At the end of the day, a witness is exactly what the word suggests: someone who testifies as to what he saw or heard or felt or smelled or tasted. He tells that to the jury, and the jury decides whether, based on that evidence and that of the other witnesses, whether the prosecutor has met its burden of proof. The odds are stacked so heavily in favor of the government that you ought to have a really good reason -- better than, "the jury wants to go home to watch Wheel of Fortune" before you tell the defendant that he can't bring forth certain evidence.

So, to sum up, first, thanks to Sobek for providing my living example. I have a sneaking suspicion that he'll provide us with many such examples in the months to come. Second, Sobek likes to have the last word, so I'll let him have it in response #9, which will end this thread.

jmpgreek said...

“Presumed Guilty” The other side of the story from a “little guy” accused of big white collar crimes…I am currently under Federal indictment and awaiting a trial for allegedly committing white collar crimes I am not guilty of committing. I have never committed a crime of any type, paid my taxes, respected others and even law enforcement. I believed that overall our law enforcement agencies were honest and their agents honorable, I was so very wrong. I operated several small businesses that unfortunately failed to gain enough funding to realize their full potential. Many of my investors and clients were retirees...THEY LOST MONEY, and I have to take responsibility for someone else’s poor choices. Everyone's a Victim now, especially the elderly! I am very sorry that people lost money and would do anything within reason to change the past, but that's not going to happen! I wanted to give everyone my side of the story or at least a summary of it.

My life, marriage, and reputation have all been flushed down the toilet. I spent over $100,000 on paying for the best legal advice I could find, a prominent securities attorneys and I even had a full time corporate Attorney on staff plus he was a major shareholder and I STILL GOT INDICTED ANYWAY, AMAZING ISN’T IT? My disclosures were over the top and my agreements very detailed. In 2002, the State of California sued me and by default won an eight figured multi-million dollar judgment against me personally. I went Bankrupt, started drinking heavily, friends disappeared, I was the subject of multiple search warrants in march of 2003 which produced nothing that was not already on public file.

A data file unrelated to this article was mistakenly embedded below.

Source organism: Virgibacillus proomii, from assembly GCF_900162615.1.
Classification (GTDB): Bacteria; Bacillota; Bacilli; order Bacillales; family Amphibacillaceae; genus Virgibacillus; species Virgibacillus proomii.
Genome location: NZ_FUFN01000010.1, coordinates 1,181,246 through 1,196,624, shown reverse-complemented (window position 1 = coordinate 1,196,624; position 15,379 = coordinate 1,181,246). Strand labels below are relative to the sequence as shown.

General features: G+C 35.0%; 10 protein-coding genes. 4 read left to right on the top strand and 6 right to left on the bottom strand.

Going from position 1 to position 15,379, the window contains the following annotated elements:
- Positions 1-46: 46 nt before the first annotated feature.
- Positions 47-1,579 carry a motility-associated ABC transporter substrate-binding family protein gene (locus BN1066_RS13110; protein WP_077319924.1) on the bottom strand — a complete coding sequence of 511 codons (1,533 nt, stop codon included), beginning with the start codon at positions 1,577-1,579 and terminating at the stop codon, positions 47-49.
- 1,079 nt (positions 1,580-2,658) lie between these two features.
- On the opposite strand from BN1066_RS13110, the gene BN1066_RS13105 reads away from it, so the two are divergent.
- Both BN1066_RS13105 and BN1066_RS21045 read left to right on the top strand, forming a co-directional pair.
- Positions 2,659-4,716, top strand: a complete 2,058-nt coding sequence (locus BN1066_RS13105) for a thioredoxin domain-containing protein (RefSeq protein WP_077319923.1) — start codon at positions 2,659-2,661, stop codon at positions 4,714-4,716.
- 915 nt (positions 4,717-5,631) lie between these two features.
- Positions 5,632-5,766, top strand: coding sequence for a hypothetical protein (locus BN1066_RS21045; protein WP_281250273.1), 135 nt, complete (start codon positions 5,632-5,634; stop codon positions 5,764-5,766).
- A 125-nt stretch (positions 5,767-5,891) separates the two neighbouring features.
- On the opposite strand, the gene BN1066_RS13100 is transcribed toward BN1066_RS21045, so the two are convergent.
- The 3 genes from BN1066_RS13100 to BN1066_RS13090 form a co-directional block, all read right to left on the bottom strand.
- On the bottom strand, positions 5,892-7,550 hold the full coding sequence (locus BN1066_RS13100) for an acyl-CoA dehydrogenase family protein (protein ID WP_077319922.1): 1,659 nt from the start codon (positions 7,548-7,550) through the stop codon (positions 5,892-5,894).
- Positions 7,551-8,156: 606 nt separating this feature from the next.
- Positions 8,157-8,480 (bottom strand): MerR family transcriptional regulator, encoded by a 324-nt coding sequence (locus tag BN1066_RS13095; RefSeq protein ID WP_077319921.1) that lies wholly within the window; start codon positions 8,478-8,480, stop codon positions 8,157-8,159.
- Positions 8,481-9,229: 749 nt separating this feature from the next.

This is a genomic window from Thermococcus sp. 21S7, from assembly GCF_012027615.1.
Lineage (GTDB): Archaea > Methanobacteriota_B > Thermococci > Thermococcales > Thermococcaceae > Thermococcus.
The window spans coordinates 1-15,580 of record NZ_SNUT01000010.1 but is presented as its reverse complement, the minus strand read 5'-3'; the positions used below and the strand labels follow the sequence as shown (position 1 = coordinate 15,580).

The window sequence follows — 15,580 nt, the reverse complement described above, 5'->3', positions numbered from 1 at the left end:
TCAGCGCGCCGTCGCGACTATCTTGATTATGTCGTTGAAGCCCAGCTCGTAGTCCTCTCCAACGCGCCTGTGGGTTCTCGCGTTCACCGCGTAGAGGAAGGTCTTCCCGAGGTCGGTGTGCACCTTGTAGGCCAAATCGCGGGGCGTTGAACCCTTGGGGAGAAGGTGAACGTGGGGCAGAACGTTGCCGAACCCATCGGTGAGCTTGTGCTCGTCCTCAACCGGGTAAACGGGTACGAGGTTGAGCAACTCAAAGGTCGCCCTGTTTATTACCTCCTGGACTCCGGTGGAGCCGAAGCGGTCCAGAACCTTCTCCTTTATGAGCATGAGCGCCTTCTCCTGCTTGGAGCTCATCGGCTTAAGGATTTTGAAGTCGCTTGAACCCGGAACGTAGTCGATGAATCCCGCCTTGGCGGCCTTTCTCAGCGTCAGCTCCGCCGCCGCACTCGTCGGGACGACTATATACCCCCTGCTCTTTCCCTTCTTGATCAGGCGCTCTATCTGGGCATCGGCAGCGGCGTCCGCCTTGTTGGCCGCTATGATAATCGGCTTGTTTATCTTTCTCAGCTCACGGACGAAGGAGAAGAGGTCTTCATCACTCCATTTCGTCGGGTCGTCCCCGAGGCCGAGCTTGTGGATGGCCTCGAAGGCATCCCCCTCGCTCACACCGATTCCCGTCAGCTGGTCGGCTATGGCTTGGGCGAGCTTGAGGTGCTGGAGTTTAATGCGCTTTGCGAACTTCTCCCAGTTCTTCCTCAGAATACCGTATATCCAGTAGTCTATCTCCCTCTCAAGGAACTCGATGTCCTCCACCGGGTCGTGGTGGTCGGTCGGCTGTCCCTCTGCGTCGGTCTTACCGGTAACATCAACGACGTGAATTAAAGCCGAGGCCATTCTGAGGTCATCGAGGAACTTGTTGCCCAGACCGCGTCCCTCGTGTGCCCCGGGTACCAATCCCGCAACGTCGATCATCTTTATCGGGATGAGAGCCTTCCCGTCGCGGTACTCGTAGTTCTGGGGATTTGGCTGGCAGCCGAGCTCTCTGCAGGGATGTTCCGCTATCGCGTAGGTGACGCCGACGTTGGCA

Mistakes were made by me, I took risks and they did not pay off. Are we going to prosecute everyone who dares take a risk? Entrepreneurs are the life blood of this mighty country! Guilt has been presumed since the beginning. "PRESUMED GUILTY" First with ridiculous civil judgments and penalties for untold millions and when no assets turned up after a few years, a criminal indictment is sought after and it's almost a word for word copy of the States Civil case, Imagine that?

The trial could take months because I have over 100 Witnesses I want to call and the A-USA will have that and more. Their case is very weak but will probably be effective, the prosecutor will simply parade dozens of seniors who will sob and point at me…Sounds like a fair trial with a jury of my peers, right?


"Presumed Guilty" Hand cuffed, booked, stripped, searched, finger-printed, kept in jail for two weeks, made bond-cannot have a glass of wine, was subject to drug testing with the lowest life crack heads in my area, every week, I have to report in each week, I have to have permission to leave the city I live in for any reason. I cannot work in any of the fields I have experience in or am licensed to work in. ALL THIS AND still no trial.

Sincerely,

“Presumed Guilty”